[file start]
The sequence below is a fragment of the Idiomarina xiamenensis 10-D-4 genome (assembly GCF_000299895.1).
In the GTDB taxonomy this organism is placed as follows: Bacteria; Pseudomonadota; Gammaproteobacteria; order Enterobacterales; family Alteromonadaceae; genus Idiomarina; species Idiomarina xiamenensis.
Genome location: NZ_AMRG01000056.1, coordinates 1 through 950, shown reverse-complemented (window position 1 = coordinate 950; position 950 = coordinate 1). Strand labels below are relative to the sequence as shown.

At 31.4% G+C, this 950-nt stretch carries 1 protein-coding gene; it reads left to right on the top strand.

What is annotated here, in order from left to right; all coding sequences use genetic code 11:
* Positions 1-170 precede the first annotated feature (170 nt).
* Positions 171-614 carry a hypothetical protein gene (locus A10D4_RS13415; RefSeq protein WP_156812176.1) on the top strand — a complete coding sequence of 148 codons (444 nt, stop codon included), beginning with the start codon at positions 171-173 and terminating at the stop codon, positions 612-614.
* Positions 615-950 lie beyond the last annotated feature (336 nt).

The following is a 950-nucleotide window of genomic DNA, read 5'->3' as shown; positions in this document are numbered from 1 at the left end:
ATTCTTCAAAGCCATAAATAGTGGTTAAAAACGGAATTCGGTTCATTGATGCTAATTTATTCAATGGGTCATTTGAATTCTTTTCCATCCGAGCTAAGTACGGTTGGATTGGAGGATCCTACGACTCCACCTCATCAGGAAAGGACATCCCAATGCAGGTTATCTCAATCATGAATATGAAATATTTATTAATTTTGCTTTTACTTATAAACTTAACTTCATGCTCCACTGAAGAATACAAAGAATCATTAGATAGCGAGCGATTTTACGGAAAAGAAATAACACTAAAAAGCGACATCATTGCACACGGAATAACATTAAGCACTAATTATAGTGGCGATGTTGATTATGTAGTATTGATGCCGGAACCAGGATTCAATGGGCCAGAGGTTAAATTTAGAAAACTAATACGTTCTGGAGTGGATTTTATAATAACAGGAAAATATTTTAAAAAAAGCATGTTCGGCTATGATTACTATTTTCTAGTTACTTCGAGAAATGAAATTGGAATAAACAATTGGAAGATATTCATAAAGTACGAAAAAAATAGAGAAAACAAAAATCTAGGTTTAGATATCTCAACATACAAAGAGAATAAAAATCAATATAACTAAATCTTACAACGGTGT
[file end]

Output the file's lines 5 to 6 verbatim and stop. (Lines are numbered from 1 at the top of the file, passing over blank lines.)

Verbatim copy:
What is annotated here, in order from left to right; all coding sequences use genetic code 11:
* Positions 1-170 precede the first annotated feature (170 nt).